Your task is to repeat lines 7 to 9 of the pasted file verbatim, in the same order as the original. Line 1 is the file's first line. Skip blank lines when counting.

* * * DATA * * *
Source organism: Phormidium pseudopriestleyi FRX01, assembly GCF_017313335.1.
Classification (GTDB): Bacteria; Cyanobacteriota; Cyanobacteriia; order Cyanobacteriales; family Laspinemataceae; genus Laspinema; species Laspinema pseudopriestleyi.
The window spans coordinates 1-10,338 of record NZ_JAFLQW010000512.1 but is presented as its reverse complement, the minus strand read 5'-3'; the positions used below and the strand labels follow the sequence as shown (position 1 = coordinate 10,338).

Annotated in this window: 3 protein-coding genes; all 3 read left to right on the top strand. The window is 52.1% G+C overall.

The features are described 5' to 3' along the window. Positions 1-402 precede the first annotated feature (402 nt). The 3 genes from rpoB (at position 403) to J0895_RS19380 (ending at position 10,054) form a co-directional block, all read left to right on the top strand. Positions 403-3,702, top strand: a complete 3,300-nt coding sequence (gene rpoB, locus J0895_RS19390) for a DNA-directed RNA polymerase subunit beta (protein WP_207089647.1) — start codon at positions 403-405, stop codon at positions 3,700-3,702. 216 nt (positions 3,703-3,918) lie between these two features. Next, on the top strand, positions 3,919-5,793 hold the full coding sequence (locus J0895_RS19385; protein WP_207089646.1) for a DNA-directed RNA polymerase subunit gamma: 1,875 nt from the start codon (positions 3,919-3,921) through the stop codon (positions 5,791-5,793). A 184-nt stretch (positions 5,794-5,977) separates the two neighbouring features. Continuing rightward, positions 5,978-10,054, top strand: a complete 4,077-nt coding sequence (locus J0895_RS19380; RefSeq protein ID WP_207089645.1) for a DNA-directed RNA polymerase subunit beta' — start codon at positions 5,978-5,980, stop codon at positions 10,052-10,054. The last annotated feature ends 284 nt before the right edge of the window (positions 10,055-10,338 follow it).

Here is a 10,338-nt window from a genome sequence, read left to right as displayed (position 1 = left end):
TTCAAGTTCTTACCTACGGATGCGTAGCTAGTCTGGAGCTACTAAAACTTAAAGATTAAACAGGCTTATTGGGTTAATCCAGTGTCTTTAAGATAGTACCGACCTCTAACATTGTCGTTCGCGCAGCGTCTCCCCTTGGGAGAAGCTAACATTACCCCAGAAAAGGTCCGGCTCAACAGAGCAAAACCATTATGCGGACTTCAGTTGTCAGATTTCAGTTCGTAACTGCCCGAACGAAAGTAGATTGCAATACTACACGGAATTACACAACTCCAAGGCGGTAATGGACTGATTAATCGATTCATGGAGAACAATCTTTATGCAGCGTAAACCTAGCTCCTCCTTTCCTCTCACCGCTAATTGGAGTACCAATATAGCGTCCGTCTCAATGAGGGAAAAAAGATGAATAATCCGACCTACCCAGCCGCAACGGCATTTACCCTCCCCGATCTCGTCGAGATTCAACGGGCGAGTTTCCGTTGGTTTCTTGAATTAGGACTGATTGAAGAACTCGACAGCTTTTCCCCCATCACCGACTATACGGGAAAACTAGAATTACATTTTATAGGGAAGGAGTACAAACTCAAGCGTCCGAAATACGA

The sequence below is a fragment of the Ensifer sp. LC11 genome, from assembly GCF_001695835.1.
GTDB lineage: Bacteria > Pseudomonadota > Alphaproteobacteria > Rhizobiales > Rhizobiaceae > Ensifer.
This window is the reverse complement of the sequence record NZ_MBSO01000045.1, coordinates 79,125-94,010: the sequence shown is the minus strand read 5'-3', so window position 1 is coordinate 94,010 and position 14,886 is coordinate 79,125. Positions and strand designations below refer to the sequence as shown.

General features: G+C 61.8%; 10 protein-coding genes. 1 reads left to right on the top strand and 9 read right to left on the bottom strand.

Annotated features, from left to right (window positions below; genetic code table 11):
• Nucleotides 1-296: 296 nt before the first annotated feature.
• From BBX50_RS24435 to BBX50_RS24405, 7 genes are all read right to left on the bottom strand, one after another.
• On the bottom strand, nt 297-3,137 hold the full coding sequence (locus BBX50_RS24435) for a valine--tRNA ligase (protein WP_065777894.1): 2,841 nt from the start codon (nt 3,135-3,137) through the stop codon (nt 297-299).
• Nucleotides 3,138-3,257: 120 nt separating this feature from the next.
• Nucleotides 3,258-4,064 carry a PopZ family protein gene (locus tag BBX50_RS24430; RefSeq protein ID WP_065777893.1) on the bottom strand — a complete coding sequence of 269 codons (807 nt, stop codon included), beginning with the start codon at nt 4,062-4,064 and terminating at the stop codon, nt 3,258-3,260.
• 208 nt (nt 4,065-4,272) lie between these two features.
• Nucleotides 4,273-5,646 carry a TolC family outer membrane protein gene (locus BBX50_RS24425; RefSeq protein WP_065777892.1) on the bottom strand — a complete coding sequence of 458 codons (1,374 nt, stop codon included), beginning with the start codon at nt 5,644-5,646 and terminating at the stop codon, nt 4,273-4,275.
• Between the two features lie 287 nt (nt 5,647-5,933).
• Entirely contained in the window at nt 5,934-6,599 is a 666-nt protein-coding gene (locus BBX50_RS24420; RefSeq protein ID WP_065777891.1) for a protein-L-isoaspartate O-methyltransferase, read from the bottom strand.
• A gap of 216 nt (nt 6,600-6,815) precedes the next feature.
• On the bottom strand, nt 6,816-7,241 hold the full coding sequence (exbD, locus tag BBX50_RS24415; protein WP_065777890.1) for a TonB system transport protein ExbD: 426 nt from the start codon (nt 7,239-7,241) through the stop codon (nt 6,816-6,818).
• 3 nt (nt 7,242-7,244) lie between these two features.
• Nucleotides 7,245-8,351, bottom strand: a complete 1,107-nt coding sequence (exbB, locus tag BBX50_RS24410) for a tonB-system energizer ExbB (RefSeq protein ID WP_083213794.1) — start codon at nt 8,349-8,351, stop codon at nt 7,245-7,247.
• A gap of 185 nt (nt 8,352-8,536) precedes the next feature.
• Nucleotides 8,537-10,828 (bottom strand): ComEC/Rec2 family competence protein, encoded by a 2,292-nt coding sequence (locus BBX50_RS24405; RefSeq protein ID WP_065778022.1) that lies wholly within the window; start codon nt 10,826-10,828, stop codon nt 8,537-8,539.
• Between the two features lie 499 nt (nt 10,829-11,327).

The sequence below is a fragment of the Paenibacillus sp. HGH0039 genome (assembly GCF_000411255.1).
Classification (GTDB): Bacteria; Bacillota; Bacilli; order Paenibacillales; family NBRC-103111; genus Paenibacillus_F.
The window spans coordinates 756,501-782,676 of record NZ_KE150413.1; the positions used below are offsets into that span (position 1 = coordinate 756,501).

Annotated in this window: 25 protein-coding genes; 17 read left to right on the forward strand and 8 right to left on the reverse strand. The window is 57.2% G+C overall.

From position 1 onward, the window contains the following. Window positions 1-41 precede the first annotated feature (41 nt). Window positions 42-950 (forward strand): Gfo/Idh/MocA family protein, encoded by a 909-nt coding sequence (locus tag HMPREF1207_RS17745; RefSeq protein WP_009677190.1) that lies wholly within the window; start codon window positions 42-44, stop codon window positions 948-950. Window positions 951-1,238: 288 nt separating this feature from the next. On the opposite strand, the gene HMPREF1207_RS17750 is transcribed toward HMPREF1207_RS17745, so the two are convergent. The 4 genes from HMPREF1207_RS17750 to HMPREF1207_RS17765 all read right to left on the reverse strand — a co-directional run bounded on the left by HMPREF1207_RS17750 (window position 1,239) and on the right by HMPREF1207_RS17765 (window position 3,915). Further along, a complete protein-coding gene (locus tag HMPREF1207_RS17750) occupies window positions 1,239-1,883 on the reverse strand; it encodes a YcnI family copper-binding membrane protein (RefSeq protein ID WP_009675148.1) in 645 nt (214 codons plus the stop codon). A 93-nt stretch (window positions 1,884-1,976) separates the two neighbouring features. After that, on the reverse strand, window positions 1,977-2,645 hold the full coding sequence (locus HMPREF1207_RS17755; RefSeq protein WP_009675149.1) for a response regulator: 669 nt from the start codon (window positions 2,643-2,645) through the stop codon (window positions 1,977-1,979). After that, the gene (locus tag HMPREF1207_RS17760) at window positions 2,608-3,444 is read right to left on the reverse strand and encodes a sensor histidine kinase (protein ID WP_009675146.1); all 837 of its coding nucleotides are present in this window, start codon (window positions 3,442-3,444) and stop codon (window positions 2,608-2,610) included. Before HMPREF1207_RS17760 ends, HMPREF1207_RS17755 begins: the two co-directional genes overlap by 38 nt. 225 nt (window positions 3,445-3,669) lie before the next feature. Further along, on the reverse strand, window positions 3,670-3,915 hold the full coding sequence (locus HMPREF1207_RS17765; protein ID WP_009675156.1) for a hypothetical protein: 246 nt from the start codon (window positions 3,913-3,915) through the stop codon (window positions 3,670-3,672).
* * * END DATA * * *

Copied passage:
TTCAAGTTCTTACCTACGGATGCGTAGCTAGTCTGGAGCTACTAAAACTTAAAGATTAAACAGGCTTATTGGGTTAATCCAGTGTCTTTAAGATAGTACCGACCTCTAACATTGTCGTTCGCGCAGCGTCTCCCCTTGGGAGAAGCTAACATTACCCCAGAAAAGGTCCGGCTCAACAGAGCAAAACCATTATGCGGACTTCAGTTGTCAGATTTCAGTTCGTAACTGCCCGAACGAAAGTAGATTGCAATACTACACGGAATTACACAACTCCAAGGCGGTAATGGACTGATTAATCGATTCATGGAGAACAATCTTTATGCAGCGTAAACCTAGCTCCTCCTTTCCTCTCACCGCTAATTGGAGTACCAATATAGCGTCCGTCTCAATGAGGGAAAAAAGATGAATAATCCGACCTACCCAGCCGCAACGGCATTTACCCTCCCCGATCTCGTCGAGATTCAACGGGCGAGTTTCCGTTGGTTTCTTGAATTAGGACTGATTGAAGAACTCGACAGCTTTTCCCCCATCACCGACTATACGGGAAAACTAGAATTACATTTTATAGGGAAGGAGTACAAACTCAAGCGTCCGAAATACGA

The sequence below is a fragment of the Ensifer sp. LC11 genome, from assembly GCF_001695835.1.
GTDB lineage: Bacteria > Pseudomonadota > Alphaproteobacteria > Rhizobiales > Rhizobiaceae > Ensifer.